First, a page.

The liquid chalk pens aren’t the easiest to handle at first, and sadly not all of them wash off with water as they’re supposed to – but once I’ve mastered their flow I feel like a regular Penny Crayon. And the effect is great, playful and eye-catching with a nice bright 90s-esque colourway.



Plus, unlike other DIY nail art, it’s completely acceptable for this one to look a bit smudgy and amateur. That’s my story and I’m sticking to it.

Ciaté Chalkboard Manicure, £25 from Selfridges. Follow them on Twitter @ciatenails.

Beauty, Beauty of our youth, Fashion Crush, Nostalgia, Opinion, Opinion peice, Retail News, Uncategorized, vintage

Beauty of our youth: Boots 17 Twilight Teaser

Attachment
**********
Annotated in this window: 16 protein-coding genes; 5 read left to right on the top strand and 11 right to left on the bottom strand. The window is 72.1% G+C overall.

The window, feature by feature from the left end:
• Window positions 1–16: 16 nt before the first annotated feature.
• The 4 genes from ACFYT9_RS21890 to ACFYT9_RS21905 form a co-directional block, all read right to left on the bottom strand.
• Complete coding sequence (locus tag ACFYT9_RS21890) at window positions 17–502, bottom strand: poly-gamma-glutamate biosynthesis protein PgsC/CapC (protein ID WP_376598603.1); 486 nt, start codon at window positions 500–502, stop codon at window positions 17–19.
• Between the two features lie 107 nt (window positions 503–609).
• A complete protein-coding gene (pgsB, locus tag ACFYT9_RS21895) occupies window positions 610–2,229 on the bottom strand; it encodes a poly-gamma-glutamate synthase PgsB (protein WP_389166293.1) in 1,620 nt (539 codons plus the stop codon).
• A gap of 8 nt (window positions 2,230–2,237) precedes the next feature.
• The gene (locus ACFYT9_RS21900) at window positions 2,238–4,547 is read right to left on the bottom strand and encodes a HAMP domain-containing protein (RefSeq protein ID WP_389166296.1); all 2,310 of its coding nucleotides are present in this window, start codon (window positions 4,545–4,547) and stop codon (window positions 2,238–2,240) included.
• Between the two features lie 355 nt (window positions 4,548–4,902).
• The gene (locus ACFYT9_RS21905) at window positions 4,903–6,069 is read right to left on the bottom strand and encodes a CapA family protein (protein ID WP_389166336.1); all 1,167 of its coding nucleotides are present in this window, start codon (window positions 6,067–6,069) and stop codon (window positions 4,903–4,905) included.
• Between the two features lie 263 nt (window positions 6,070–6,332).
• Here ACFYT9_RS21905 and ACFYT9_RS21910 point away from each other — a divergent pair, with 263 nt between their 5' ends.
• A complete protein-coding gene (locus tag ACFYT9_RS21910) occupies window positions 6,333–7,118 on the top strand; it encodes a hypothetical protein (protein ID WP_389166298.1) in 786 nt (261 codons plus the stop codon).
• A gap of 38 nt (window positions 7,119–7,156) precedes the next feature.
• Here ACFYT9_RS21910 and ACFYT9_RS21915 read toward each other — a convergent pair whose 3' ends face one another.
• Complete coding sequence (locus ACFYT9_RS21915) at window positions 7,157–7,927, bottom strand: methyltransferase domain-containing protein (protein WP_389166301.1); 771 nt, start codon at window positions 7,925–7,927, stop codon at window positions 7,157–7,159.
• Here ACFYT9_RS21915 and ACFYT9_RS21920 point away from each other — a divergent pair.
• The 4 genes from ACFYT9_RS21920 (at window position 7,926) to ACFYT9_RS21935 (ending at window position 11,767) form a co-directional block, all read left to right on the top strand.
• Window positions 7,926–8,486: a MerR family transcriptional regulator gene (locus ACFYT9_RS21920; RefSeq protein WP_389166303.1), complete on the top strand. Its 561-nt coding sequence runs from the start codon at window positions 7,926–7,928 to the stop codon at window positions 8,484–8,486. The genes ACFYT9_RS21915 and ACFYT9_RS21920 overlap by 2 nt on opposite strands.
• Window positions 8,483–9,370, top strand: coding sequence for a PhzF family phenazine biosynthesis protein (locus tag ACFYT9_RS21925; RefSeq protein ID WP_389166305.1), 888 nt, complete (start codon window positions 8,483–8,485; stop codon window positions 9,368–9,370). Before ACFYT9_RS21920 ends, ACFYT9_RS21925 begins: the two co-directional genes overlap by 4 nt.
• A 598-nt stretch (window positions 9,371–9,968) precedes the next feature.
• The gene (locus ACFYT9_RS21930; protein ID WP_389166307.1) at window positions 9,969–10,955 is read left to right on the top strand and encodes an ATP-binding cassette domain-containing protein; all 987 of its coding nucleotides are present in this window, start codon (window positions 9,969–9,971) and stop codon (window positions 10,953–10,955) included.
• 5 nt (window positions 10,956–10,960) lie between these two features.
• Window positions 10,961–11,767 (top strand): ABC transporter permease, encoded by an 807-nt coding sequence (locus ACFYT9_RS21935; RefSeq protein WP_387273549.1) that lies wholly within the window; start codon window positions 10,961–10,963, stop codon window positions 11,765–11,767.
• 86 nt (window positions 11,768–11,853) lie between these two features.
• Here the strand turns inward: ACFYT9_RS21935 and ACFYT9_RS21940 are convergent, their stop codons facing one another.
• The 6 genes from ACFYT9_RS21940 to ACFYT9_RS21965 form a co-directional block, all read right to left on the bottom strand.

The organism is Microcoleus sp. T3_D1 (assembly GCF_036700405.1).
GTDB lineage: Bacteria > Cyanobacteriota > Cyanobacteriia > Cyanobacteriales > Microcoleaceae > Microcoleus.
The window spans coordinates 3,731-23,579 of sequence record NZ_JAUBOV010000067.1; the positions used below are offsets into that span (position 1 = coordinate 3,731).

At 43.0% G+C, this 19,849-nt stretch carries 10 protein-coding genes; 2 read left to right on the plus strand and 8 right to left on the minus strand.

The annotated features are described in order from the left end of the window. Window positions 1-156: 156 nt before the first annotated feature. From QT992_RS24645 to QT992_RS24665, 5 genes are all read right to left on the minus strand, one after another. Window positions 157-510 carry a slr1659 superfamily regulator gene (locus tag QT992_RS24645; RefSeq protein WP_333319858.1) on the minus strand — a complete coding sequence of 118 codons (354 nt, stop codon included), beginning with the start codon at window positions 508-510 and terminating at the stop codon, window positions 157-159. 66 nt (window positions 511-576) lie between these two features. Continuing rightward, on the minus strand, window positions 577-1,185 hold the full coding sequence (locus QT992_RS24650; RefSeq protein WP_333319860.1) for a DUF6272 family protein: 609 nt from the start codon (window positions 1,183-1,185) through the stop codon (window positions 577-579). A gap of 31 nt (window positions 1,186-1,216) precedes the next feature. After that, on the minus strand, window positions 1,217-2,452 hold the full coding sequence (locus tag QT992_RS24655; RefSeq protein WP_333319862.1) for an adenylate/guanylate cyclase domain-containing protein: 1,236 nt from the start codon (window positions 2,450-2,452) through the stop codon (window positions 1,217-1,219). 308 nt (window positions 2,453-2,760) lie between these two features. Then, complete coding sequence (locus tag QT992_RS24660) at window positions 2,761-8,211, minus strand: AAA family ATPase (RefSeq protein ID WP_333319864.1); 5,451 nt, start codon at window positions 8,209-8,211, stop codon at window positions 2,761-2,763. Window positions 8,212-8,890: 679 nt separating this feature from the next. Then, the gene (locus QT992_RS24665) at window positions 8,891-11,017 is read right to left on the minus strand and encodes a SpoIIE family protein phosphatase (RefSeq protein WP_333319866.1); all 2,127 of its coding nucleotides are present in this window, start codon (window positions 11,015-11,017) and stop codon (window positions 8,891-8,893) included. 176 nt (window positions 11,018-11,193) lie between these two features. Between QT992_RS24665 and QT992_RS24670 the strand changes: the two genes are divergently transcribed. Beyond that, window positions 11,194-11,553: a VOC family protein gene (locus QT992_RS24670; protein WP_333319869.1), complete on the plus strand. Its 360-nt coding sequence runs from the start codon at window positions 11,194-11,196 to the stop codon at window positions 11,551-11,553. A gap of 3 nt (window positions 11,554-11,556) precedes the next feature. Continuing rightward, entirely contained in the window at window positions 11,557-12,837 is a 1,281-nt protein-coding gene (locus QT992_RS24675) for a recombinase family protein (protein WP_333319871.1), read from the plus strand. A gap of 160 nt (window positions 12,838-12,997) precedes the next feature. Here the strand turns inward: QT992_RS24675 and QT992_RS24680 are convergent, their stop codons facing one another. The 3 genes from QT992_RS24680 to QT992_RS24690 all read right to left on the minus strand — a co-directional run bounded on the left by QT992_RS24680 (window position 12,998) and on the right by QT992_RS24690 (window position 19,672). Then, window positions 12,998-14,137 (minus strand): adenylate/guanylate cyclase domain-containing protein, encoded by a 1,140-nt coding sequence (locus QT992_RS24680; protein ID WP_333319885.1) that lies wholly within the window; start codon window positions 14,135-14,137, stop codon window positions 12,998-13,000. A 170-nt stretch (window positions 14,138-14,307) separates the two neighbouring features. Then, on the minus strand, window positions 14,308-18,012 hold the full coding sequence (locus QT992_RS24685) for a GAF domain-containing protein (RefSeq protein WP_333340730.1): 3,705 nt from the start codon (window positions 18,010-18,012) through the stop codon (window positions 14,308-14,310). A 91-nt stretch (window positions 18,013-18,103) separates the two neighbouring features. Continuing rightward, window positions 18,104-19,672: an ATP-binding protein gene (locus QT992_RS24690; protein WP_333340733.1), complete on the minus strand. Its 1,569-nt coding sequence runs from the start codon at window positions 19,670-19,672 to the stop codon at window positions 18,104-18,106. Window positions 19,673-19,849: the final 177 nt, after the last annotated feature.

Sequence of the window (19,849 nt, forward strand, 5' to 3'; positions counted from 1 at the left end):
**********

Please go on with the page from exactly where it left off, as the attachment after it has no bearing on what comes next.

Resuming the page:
By Daisy Buchanan on April 26th, 2013

Writer Becca Day Preston remembers when the coolest girls had frosty faces…

Yes, it was really that purple.

Yes, it was really that purple.

I don’t remember exactly when my makeup love affair began. It was a trickle effect, with a couple of eyeshadows pilfered from my mum’s makeup bag here, a freebie lipgloss or glitter gel from Mizz there. Without mascara or eyeliner, I was essentially a taupe-lidded, sparkle-cheeked, grease-gobbed monster. I didn’t really see the appeal, but I slapped on my make-do go-tos for school discos. And then, when I was 14, I went into Boots to stock up on Natural Collection Vanilla Musk body spray and there it was, the Boots 17 stand, resplendent in navy blue and silver packaging.

Not for me the American Girl sheen of Maybelline or the pre-Kate Moss Rimmel. And certainly not for me the mumsy maturity and sky-high price tag of No.7. I was firmly, hopelessly devoted to Boots 17.